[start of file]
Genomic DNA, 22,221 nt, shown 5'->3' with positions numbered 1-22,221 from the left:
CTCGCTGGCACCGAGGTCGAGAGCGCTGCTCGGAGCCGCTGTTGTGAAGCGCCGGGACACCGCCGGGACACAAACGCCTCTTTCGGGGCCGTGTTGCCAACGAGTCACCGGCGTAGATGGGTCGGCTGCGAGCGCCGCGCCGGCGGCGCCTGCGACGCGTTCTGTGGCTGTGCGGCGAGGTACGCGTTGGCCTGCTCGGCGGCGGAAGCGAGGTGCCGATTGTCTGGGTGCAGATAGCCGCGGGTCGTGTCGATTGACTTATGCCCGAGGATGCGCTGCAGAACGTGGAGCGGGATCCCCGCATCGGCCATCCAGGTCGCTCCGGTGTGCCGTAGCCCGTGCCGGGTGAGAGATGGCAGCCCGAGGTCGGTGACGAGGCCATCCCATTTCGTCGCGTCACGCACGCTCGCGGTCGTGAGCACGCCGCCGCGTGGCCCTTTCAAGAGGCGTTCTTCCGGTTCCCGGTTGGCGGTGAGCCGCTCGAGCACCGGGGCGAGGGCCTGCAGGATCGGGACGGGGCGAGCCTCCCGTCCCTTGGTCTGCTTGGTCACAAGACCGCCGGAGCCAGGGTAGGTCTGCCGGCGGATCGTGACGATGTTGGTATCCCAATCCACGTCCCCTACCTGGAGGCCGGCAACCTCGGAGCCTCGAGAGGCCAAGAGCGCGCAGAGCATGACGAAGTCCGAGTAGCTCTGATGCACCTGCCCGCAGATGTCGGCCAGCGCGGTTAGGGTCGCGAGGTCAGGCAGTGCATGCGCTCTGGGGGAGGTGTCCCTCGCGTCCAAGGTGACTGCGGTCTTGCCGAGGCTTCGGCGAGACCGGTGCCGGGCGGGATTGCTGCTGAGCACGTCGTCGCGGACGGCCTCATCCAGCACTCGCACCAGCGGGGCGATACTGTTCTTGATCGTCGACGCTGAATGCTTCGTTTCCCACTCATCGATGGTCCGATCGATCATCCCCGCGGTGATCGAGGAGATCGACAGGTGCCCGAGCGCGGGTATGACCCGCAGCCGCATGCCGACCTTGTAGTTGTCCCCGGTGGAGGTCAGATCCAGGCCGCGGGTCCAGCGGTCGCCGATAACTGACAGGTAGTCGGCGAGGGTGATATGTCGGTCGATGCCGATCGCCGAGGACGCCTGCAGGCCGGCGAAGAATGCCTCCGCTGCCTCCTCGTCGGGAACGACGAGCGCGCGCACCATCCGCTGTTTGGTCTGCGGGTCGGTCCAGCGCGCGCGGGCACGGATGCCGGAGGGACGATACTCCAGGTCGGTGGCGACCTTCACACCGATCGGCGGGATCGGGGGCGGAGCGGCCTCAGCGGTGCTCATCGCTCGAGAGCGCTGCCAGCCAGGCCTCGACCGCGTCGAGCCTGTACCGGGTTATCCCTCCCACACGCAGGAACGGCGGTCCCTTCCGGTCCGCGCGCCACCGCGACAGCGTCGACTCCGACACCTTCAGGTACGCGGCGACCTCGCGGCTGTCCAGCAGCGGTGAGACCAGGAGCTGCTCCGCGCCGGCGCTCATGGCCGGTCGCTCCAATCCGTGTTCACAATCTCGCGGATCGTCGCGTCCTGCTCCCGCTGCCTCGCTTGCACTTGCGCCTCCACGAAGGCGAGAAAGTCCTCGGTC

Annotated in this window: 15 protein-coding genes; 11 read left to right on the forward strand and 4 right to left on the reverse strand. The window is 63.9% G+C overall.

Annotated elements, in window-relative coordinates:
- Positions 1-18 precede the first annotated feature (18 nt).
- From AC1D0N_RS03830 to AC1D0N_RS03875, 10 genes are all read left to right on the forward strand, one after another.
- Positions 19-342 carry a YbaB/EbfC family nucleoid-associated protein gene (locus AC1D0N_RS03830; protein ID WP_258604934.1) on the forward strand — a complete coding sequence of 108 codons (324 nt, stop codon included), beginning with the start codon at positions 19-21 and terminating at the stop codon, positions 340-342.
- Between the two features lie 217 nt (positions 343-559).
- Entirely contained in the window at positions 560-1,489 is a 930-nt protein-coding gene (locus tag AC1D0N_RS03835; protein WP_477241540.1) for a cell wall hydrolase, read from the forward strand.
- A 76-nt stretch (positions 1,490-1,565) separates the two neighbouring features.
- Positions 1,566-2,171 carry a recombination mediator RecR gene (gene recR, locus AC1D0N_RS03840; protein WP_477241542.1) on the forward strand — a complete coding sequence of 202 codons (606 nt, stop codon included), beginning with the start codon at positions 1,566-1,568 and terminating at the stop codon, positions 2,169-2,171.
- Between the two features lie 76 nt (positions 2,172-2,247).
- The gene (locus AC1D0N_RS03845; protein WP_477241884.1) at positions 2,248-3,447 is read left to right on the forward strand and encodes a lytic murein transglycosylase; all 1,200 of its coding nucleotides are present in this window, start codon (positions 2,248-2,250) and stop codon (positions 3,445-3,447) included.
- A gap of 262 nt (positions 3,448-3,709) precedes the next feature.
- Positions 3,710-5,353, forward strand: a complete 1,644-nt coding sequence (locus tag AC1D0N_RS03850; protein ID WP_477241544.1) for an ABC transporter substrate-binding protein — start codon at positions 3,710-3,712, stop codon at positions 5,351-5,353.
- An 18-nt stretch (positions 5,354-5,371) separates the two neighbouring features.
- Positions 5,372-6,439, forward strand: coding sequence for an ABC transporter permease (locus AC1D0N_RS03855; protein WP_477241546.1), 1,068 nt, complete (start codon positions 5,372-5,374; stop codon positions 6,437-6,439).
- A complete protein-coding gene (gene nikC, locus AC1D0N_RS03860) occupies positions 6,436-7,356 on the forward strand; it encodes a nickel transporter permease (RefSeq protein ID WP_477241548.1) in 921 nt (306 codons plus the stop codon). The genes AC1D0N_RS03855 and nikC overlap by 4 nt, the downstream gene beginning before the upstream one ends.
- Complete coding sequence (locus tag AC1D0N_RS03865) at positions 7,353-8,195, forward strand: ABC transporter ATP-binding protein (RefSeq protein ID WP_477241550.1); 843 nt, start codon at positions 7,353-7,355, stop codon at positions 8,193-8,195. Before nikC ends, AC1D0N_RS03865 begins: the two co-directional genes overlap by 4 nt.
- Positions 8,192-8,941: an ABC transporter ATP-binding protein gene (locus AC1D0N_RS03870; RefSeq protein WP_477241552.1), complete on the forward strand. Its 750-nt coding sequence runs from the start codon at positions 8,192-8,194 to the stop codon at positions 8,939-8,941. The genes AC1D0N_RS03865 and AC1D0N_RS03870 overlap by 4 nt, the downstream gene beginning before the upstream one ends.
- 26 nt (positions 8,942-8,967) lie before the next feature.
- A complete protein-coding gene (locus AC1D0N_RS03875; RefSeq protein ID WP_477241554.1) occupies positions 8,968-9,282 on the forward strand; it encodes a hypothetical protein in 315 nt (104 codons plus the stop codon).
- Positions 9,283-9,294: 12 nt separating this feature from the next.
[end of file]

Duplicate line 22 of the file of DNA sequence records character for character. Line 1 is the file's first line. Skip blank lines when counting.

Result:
- A complete protein-coding gene (locus AC1D0N_RS03875; RefSeq protein ID WP_477241554.1) occupies positions 8,968-9,282 on the forward strand; it encodes a hypothetical protein in 315 nt (104 codons plus the stop codon).